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August 30, 2004

  In This Issue:
bullet Chip-Scale Atomic Clock Unveiled by NIST
bullet Software Difficulties Cost Builders Billions
bullet Patented Process Preserves Transplant Tissues/Organs
bullet Scientists Observe 'Atomic Air Force'
bullet Supercool! Model Unscrambles Complex Crystallization Puzzle
bullet New Microfluidic Device Tackles Tough Synthesis Tasks
bullet Lighting the Way to Better Nanoscale Films

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Chip-Scale Atomic Clock Unveiled by NIST

John Kitching close up of chip-scale atomic clock

NIST physicist John Kitching displays the heart of the world’s smallest atomic clock. This “physics package” is about the size of a grain of rice.

© Geoffrey Wheeler
To receive a high-resolution version of this image, contact Gail Porter.

The “physics package” of the chip-scale atomic clock includes (from the bottom) a laser, a lens, an optical attenuator to reduce the laser power, a waveplate that changes the polarization of the light, a cell containing a vapor of cesium atoms, and (on top) a photodiode to detect the laser light transmitted through the cell. The tiny gold wires provide electrical connections to the electronics for the clock.

NIST Photo

The heart of a minuscule atomic clock—believed to be 100 times smaller than any other atomic clock—has been demonstrated by scientists at the National Institute of Standards and Technology (NIST), opening the door to atomically precise timekeeping in portable, battery-powered devices for secure wireless communications, more precise navigation and other applications.

Described in the Aug. 30, 2004, issue of Applied Physics Letters,* the clock’s inner workings are about the size of a grain of rice (1.5 millimeters on a side and 4 millimeters high), consume less than 75 thousandths of a watt (enabling the clock to be operated on batteries) and are stable to one part in 10 billion, equivalent to gaining or losing just one second every 300 years.

In addition, this “physics package” could be fabricated and assembled on semiconductor wafers using existing techniques for making micro-electro-mechanical systems (MEMS), offering the potential for low-cost mass production of an atomic clock about the size of a computer chip and permitting easy integration with other electronics. Eventually, the physics package will be integrated with an external oscillator and control circuitry into a finished clock about 1 cubic centimeter in size.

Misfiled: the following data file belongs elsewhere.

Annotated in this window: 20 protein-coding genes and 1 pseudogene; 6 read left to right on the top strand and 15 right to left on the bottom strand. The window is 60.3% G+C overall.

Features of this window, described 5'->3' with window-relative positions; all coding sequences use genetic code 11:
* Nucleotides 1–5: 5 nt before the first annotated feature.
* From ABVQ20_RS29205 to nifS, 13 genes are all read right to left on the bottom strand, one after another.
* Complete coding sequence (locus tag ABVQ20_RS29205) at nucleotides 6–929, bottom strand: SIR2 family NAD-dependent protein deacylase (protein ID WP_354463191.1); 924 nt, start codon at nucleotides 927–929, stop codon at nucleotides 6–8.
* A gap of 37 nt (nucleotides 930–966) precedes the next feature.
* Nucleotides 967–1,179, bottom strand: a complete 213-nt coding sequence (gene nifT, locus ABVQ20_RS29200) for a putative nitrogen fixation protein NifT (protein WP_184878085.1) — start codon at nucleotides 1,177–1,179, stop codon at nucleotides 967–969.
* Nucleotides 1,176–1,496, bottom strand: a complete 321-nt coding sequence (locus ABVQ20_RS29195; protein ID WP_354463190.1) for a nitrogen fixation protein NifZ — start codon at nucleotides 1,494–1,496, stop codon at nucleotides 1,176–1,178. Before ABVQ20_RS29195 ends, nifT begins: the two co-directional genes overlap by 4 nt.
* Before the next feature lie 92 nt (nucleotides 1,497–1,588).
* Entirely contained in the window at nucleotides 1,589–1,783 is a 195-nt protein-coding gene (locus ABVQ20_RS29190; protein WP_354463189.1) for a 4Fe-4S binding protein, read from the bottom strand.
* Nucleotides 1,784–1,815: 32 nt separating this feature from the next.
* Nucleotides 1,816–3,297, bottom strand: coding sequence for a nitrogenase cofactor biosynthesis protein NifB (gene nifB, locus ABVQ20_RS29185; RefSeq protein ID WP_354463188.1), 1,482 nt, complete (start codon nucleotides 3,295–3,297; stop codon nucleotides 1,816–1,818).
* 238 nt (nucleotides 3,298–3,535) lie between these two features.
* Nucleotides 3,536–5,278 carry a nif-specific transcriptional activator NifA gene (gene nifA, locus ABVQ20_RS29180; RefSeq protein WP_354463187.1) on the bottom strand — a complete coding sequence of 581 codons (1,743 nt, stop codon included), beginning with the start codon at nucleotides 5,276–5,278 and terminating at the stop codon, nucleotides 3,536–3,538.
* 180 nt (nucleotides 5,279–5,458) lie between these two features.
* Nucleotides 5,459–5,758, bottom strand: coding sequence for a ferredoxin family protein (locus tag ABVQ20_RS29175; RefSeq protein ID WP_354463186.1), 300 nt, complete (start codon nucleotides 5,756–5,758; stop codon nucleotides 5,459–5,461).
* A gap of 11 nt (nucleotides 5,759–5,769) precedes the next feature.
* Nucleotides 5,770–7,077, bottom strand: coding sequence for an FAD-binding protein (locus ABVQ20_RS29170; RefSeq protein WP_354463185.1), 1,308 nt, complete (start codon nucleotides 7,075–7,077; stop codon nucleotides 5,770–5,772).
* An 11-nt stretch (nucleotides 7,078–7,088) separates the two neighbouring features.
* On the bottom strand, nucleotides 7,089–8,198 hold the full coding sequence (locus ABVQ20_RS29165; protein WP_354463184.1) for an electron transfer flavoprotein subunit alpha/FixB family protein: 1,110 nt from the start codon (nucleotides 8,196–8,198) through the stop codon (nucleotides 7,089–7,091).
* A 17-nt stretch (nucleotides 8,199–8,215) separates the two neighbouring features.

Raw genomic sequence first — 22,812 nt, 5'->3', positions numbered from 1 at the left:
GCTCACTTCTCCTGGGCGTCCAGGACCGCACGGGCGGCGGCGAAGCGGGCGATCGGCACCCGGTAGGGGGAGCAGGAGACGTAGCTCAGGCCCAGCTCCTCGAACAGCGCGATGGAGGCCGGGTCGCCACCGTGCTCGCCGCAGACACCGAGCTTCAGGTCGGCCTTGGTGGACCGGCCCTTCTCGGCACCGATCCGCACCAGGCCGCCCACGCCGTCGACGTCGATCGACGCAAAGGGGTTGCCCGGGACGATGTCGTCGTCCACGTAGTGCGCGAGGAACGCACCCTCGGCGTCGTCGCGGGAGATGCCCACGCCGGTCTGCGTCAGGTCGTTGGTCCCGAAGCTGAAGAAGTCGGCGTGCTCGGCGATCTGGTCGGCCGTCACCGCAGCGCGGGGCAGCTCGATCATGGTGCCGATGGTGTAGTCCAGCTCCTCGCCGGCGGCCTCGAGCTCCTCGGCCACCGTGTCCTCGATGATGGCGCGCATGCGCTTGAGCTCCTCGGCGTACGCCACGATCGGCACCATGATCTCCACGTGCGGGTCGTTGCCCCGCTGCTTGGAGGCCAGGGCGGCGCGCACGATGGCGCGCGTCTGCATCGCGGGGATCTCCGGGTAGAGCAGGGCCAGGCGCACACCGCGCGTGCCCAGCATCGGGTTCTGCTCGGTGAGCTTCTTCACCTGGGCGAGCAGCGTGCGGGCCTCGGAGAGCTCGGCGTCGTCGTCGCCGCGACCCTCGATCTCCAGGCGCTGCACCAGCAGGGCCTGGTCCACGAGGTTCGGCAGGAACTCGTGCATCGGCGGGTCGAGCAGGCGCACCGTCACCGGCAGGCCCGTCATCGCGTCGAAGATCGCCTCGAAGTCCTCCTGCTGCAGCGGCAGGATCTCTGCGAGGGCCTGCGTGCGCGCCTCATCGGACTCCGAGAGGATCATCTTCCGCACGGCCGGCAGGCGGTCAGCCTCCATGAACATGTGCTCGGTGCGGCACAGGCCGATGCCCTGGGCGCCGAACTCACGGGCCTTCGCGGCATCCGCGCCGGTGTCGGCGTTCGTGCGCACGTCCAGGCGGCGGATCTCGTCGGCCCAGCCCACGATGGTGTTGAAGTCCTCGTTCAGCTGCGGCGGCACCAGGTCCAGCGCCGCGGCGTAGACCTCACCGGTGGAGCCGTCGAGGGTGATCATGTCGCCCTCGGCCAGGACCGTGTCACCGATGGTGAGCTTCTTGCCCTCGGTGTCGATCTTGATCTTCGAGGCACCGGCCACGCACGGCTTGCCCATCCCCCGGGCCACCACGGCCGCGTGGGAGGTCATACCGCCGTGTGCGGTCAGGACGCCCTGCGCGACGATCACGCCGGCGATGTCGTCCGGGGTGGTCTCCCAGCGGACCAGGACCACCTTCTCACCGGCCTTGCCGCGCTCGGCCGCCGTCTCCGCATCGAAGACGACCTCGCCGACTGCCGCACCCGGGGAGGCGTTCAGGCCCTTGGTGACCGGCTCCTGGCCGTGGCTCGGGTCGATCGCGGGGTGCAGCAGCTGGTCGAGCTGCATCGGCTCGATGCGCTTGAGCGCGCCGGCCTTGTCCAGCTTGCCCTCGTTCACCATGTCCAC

The mini-clock is comparable in size and long-term stability to temperature-compensated quartz crystal oscillators, currently used in portable devices. NIST scientists expect to improve the clock’s long-term stability and reduce its power consumption to the point where the device could substantially improve the performance of many commercial and military systems that require precision time keeping.

For more information see:

Media Contact:
Laura Ost,, (301) 975-4034

*S. Knappe, V. Shah, P. Schwindt, L. Hollberg, and J. Kitching. 2004. A microfabricated atomic clock. Applied Physics Letters 859(9), Aug. 30.



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Software Difficulties Cost Builders Billions

Inadequate software interoperability in the capital facilities industry cost the commercial, institutional and industrial building sectors $15.8 billion in 2002 in lost efficiency, according to a newly released study commissioned by the National Institute of Standards and Technology (NIST).

Conducted by RTI International (Research Triangle Park, N.C.) and the Logistics Management Institute (McLean, Va.), the report places a price tag on avoidance, mitigation and delay activities due to data-exchange problems. It also takes into account the cost of redundant paper management.

The analysis, expected to benefit key stakeholders throughout the construction industry, breaks down data exchange-related losses for architects and engineers, general contractors, specialty fabricators and suppliers, and owners and operators at three different stages of a building’s life: (1) design and engineering; (2) construction; and (3) operations and maintenance.